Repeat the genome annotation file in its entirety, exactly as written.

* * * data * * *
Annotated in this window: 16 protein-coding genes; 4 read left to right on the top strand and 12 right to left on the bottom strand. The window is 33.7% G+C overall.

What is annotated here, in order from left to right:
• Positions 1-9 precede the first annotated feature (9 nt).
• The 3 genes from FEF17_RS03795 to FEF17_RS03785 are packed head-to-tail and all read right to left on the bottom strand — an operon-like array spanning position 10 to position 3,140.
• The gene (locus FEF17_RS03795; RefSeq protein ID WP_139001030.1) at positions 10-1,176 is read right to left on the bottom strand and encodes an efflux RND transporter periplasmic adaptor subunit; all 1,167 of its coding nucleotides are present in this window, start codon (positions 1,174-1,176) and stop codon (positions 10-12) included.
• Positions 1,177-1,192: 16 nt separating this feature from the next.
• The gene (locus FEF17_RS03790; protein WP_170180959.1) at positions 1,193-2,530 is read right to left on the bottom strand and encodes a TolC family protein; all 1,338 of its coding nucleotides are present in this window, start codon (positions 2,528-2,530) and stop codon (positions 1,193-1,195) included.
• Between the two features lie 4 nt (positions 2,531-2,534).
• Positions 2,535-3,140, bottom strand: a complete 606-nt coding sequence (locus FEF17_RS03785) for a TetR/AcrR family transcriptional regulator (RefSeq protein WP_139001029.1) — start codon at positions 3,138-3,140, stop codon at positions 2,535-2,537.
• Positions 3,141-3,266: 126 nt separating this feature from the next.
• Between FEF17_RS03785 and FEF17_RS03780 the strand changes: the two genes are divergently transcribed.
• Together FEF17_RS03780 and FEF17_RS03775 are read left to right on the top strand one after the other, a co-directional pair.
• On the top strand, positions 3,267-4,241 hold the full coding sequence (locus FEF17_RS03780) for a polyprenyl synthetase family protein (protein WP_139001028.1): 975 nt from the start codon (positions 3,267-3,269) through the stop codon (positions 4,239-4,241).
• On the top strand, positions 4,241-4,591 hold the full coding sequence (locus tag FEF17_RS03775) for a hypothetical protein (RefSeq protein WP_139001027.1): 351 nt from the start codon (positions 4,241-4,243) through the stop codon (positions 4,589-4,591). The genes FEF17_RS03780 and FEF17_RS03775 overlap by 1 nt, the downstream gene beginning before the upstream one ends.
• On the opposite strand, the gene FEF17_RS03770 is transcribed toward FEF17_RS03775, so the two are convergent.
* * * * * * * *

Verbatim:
Annotated in this window: 16 protein-coding genes; 4 read left to right on the top strand and 12 right to left on the bottom strand. The window is 33.7% G+C overall.

What is annotated here, in order from left to right:
• Positions 1-9 precede the first annotated feature (9 nt).
• The 3 genes from FEF17_RS03795 to FEF17_RS03785 are packed head-to-tail and all read right to left on the bottom strand — an operon-like array spanning position 10 to position 3,140.
• The gene (locus FEF17_RS03795; RefSeq protein ID WP_139001030.1) at positions 10-1,176 is read right to left on the bottom strand and encodes an efflux RND transporter periplasmic adaptor subunit; all 1,167 of its coding nucleotides are present in this window, start codon (positions 1,174-1,176) and stop codon (positions 10-12) included.
• Positions 1,177-1,192: 16 nt separating this feature from the next.
• The gene (locus FEF17_RS03790; protein WP_170180959.1) at positions 1,193-2,530 is read right to left on the bottom strand and encodes a TolC family protein; all 1,338 of its coding nucleotides are present in this window, start codon (positions 2,528-2,530) and stop codon (positions 1,193-1,195) included.
• Between the two features lie 4 nt (positions 2,531-2,534).
• Positions 2,535-3,140, bottom strand: a complete 606-nt coding sequence (locus FEF17_RS03785) for a TetR/AcrR family transcriptional regulator (RefSeq protein WP_139001029.1) — start codon at positions 3,138-3,140, stop codon at positions 2,535-2,537.
• Positions 3,141-3,266: 126 nt separating this feature from the next.
• Between FEF17_RS03785 and FEF17_RS03780 the strand changes: the two genes are divergently transcribed.
• Together FEF17_RS03780 and FEF17_RS03775 are read left to right on the top strand one after the other, a co-directional pair.
• On the top strand, positions 3,267-4,241 hold the full coding sequence (locus FEF17_RS03780) for a polyprenyl synthetase family protein (protein WP_139001028.1): 975 nt from the start codon (positions 3,267-3,269) through the stop codon (positions 4,239-4,241).
• On the top strand, positions 4,241-4,591 hold the full coding sequence (locus tag FEF17_RS03775) for a hypothetical protein (RefSeq protein WP_139001027.1): 351 nt from the start codon (positions 4,241-4,243) through the stop codon (positions 4,589-4,591). The genes FEF17_RS03780 and FEF17_RS03775 overlap by 1 nt, the downstream gene beginning before the upstream one ends.
• On the opposite strand, the gene FEF17_RS03770 is transcribed toward FEF17_RS03775, so the two are convergent.